After visiting Atlanta, Dallas, Chicago, and New Jersey over the past 5 weeks, we definitely agree with the below article. We have heard first hand that the overall industrial market should expect to see continued positive absorption in 2011.
By Paul Bubny
NEW YORK CITY-Absorption across the 34 industrial markets tracked by Cushman & Wakefield turned positive at the end of 2010, for the first time since the second quarter of 2008, the firm said Tuesday. Along with an uptick in leasing, a 74% year-over-year decline in new construction proved to be a boon in terms of industrial vacancies.
“Positive absorption for the first time in two-and-a-half years is an extremely positive sign for the U.S. industrial market,” Maria Sicola, executive managing director and head of Americas research at C&W, says in a release. “Historically low construction rates will keep supply limited, giving us the possibility of rent increases later this year.” Rents rose slightly in the fourth quarter of ’10 to an average $5.51 per square foot, after 10 consecutive quarters of declines
In fact, the ’10 new construction total of 15.9 million square feet was not only a sharp dropoff from 2009?s tally of 61.9 million square feet, it’s also about 65% less than the previous low point of 45.5 million square feet recorded in 1995. C&W says the past year ended at positive 13.1 million square feet of absorption, compared to negative 125.2 million square feet at the end of ’09.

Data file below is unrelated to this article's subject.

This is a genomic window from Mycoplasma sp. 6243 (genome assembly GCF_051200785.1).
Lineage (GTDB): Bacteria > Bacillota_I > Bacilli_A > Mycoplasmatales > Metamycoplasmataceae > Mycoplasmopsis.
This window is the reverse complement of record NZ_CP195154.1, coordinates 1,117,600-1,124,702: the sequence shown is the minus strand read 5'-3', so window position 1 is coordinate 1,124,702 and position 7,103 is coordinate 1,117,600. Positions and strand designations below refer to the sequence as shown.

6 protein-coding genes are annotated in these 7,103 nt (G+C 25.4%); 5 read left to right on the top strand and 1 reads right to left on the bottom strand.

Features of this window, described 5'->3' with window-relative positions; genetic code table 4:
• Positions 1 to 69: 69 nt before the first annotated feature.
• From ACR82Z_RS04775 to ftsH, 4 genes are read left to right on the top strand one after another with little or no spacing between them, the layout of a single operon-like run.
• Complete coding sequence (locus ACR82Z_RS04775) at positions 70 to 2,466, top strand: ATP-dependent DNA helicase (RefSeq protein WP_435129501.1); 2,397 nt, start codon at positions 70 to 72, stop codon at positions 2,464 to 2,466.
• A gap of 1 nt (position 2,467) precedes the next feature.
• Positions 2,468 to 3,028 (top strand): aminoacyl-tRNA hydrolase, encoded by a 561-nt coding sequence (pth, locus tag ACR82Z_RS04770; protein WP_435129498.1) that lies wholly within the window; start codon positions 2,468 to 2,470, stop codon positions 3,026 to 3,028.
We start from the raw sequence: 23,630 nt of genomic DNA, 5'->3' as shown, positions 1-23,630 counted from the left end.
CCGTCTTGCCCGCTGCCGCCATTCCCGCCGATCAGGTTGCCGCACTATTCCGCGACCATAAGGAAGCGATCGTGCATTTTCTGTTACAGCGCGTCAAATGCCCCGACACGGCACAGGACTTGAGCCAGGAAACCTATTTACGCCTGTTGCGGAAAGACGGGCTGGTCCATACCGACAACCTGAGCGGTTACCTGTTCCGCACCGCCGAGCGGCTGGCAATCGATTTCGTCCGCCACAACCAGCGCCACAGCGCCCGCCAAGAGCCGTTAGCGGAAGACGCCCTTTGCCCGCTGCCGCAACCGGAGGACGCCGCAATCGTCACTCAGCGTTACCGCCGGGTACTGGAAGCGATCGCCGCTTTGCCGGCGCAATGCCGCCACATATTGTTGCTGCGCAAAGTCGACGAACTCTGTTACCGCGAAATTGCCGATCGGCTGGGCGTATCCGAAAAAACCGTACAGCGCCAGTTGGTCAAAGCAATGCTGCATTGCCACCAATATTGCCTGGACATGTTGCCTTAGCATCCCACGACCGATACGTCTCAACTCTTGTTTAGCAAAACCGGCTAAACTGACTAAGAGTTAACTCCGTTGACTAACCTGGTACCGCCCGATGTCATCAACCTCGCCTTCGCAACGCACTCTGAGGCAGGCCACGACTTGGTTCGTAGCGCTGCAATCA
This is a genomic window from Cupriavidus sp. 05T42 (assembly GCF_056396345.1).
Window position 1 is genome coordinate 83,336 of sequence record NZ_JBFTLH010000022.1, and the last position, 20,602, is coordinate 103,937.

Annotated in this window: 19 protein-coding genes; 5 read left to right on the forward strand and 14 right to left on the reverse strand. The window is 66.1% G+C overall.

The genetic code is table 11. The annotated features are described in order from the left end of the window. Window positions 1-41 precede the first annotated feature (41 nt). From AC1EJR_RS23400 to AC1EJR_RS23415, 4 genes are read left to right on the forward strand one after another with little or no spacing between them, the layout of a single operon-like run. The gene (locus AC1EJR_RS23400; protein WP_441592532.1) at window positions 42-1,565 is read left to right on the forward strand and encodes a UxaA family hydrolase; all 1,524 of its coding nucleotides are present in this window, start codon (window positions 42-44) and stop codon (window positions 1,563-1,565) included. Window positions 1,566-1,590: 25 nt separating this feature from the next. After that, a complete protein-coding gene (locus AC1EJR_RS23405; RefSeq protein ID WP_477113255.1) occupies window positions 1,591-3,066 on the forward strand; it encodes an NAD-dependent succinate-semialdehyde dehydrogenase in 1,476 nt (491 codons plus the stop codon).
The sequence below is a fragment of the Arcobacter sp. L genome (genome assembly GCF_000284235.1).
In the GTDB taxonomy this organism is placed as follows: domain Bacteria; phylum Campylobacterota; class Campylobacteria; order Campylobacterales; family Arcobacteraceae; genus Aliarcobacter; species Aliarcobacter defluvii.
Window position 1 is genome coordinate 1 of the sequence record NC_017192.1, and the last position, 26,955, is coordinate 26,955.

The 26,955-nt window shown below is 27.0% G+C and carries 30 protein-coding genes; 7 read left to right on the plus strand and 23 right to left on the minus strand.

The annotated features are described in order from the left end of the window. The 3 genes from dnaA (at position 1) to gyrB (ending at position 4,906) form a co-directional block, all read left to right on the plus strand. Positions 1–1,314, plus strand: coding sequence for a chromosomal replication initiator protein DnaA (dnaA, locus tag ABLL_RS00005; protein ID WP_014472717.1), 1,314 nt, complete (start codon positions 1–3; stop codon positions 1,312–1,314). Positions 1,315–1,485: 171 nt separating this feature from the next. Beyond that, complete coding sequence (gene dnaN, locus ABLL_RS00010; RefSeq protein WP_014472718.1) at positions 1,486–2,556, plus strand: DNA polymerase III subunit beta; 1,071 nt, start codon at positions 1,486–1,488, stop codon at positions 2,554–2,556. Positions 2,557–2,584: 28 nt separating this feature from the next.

A 16.5% increase in leasing activity, with Q4 especially strong, brought volume up to 268.8 million square feet, according to C&W. This helped drive down vacancy rates to an average of 10.3%, with 27 of the markets tracked by C&W seeing quarter-over-quarter vacancy declines. Markets with the biggest vacancy drops from Q3 to Q4 included the Pennsylvania I-81/I-78 distribution corridor, down from 13.6% in Q3 to 12%; Palm Beach, FL, down from 9.9% to 9%; and California’s Inland Empire market, where vacancies fell from 11.7% to 11%.
On the investment front as well, activity accelerated dramatically in the preceding 12 months. Just under 100 million square feet of industrial property changed hands, compared to 60.5 million square feet in ’09 and marking the strongest yearly performance since 2007, according to C&W. In a release, Jim Dieter, Chicago-based EVP and head of C&W’s National Industrial Services, comments that such increases “make it apparent that confidence is building on behalf of both users and investors.”